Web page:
A law restricting use of two common mosquito-control chemicals known to harm lobsters could be a step toward salvaging Connecticut's beleaguered stocks of the crustaceans, which once supported a $100 million-a-year industry, state lobstermen said this week.
"For the first time in 14 years, the state is kind of doing the right thing and listening to us," said Tony Carlo, a Norwalk lobsterman. "We strongly believe if this happens in a few years, the lobster industry could have a future. They have to do something to save the sea animals."
Roger Frate Sr., a Darien lobsterman, said state environmental officials and others have discounted the notion that pesticides caused a precipitous die-off of lobsters, attributing the cause to other factors, such as high water temperatures and low levels of dissolved oxygen in Long Island Sound.
"I've been fighting this battle for 14 years so I'm getting tired, but I'm also hopeful that this could be positive," he said.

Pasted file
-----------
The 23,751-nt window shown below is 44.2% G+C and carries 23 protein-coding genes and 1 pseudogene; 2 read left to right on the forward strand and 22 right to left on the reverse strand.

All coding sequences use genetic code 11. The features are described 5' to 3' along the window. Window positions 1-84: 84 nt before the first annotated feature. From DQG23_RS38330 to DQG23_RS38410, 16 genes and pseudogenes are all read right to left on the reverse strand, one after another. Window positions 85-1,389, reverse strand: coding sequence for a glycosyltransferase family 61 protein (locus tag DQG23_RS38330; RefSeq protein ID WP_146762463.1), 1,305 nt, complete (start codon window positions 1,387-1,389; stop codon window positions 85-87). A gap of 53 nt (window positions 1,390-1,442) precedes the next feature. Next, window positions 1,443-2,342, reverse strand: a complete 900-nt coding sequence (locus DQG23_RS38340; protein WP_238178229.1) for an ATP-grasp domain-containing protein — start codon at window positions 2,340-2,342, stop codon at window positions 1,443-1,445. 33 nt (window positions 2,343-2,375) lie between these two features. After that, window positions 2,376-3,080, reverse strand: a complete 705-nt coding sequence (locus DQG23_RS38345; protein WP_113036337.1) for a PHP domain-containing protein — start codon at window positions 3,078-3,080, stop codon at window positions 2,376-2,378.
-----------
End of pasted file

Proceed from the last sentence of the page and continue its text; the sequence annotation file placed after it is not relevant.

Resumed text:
Read the full story at Stamford Advocate>>
National Fisherman Live: 1/27/15
In this episode:
Assessment: Atlantic menhaden is not overfished
Bering Sea pollock fishery casts off
Dock to Dish opens Florida’s first CSF
Second wave of disaster funds for Alaska
Fisherman lands N.C.’s largest bluefin ever
The Alaska Seafood Marketing Institute is still seeking public review and comment on the Alaska Responsible Fisheries Management Conformance Criteria (Version 1.2, September 2011). The public review and comment period, which opened on Dec. 3, 2014, runs through Monday, Feb. 3.
NOAA, in consultation with the Department of the Interior, has appointed 10 new members to the Marine Protected Areas Federal Advisory Committee. The 20-member committee is composed of individuals with diverse backgrounds and experience who advise the departments of commerce and the interior on ways to strengthen and connect the nation's MPA programs. The new members join the 10 continuing members appointed in 2012.